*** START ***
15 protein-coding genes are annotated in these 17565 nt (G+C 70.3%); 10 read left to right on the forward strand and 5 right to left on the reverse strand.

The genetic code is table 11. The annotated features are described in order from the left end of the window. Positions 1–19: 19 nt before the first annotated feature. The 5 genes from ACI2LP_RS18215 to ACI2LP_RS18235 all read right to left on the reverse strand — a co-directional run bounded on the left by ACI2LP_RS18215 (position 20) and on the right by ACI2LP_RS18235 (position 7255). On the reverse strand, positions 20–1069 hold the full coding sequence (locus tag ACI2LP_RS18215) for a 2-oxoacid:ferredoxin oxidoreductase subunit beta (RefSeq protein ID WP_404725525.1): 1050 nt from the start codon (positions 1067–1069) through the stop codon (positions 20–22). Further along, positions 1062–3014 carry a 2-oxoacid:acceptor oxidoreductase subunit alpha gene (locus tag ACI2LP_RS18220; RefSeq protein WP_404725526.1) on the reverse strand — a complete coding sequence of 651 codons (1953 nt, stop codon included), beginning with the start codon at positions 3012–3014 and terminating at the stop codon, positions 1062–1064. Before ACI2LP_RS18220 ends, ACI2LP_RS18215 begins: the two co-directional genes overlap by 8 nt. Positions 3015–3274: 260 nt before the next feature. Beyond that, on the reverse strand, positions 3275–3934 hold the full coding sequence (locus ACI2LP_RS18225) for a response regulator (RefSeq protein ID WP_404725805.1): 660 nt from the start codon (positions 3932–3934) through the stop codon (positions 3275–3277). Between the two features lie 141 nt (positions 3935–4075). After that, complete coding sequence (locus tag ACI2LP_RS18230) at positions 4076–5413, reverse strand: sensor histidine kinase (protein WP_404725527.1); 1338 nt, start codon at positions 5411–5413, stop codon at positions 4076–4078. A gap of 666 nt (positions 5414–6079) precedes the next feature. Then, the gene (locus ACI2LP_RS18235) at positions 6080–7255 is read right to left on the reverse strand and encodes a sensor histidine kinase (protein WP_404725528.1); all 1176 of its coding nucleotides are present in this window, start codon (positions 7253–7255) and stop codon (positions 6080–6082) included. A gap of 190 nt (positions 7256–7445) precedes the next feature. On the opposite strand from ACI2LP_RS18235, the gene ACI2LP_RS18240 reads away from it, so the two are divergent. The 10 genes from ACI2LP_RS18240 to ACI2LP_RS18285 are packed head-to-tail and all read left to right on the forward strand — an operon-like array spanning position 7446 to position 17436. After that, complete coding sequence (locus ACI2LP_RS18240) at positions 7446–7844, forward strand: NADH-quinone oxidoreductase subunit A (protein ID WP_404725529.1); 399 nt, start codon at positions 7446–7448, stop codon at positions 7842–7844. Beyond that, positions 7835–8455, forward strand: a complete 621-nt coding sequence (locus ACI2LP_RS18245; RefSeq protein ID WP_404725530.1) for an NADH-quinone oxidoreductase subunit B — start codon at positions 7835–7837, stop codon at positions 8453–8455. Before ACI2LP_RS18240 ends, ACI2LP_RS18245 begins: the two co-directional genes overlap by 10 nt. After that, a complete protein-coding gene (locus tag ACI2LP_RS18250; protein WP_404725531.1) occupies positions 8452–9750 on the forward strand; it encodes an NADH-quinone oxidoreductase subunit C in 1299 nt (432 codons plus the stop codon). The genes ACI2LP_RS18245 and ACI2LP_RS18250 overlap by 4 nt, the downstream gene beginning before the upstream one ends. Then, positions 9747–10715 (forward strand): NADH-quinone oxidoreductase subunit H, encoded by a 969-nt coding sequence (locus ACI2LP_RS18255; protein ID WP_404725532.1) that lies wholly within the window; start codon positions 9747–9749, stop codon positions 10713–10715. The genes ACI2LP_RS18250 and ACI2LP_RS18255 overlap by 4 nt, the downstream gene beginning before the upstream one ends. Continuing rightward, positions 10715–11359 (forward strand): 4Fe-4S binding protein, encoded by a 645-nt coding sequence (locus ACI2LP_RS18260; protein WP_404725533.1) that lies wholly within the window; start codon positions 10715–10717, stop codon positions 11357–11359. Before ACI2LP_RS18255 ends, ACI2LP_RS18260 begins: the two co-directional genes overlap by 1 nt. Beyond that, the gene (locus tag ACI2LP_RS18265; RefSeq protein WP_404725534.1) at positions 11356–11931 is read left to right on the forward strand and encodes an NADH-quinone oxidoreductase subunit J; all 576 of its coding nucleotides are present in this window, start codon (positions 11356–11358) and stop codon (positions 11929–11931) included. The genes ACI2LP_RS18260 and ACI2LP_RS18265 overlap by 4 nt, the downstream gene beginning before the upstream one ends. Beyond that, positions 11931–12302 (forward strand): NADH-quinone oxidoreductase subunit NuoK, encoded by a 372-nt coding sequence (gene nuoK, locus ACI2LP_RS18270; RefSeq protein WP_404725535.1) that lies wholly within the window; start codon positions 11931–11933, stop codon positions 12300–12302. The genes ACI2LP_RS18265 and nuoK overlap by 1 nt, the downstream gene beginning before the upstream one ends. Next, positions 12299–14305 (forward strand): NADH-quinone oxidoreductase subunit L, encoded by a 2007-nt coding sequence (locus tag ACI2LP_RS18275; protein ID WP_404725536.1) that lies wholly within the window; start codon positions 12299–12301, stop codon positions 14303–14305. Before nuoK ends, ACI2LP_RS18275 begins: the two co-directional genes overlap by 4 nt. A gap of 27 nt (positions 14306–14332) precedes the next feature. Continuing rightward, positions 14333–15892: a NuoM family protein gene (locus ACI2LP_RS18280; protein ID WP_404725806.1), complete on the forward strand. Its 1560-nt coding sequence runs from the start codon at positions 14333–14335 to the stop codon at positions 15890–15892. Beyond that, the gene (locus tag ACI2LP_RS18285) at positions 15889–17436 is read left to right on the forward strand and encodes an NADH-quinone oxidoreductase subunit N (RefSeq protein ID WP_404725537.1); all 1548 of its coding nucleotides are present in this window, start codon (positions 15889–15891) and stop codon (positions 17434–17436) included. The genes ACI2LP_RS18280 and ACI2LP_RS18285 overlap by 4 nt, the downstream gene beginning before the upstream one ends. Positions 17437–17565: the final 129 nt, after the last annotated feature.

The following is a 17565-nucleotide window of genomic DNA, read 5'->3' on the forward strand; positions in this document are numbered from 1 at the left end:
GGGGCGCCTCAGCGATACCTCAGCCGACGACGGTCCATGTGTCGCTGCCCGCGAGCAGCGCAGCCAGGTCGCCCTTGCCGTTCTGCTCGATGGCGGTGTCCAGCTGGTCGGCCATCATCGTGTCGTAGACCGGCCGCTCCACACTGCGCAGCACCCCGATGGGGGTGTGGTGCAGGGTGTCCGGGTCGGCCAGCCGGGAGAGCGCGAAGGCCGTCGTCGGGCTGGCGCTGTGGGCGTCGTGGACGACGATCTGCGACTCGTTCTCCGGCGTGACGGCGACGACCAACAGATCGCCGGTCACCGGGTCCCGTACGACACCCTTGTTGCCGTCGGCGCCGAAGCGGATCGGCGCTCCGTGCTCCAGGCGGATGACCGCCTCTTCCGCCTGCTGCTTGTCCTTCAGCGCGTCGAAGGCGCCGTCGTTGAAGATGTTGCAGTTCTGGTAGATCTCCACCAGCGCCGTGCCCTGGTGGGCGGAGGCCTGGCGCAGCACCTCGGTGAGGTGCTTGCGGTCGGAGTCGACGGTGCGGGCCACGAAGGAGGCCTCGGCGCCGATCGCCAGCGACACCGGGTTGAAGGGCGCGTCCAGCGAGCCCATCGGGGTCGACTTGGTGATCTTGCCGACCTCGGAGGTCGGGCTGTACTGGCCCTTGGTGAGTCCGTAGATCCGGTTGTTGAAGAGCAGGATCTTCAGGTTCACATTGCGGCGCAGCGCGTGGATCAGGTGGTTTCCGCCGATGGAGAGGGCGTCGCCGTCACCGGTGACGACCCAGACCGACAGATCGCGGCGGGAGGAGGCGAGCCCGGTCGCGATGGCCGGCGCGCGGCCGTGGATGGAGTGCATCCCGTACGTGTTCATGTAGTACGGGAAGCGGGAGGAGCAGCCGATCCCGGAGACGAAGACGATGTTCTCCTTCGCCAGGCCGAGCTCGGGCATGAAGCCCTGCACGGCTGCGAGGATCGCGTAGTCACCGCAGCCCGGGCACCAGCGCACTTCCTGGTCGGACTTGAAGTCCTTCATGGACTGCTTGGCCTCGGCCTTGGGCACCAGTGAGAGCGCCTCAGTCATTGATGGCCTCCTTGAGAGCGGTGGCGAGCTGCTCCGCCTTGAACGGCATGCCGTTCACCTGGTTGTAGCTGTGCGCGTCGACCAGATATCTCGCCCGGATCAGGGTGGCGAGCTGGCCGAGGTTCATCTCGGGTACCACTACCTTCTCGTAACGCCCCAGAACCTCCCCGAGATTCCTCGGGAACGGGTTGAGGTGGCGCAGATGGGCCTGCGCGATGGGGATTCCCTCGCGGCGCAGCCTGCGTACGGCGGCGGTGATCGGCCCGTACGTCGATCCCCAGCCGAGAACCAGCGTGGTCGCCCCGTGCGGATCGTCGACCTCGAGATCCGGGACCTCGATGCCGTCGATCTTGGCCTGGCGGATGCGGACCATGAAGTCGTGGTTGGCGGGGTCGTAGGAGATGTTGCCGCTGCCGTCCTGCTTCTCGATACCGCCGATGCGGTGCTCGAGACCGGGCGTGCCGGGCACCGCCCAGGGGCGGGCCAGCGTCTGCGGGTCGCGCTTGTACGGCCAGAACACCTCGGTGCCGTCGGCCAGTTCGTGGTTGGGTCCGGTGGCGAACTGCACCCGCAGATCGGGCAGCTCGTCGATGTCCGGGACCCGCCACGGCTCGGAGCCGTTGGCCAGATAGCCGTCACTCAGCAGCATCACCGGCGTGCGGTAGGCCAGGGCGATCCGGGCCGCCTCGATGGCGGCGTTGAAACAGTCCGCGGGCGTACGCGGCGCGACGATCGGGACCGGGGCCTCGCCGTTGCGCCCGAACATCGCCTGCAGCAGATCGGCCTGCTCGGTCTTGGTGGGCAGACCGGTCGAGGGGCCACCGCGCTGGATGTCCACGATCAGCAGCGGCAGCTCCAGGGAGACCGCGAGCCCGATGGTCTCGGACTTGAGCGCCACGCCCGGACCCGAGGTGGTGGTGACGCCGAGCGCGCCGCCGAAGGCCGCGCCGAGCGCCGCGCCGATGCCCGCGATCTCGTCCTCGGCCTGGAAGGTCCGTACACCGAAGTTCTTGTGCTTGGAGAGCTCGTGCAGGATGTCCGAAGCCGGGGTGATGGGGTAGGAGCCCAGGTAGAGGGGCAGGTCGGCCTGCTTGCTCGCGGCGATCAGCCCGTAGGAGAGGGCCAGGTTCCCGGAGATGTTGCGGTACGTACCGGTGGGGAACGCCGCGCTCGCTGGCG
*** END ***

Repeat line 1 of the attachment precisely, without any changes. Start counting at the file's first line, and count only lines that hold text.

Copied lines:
15 protein-coding genes are annotated in these 17565 nt (G+C 70.3%); 10 read left to right on the forward strand and 5 right to left on the reverse strand.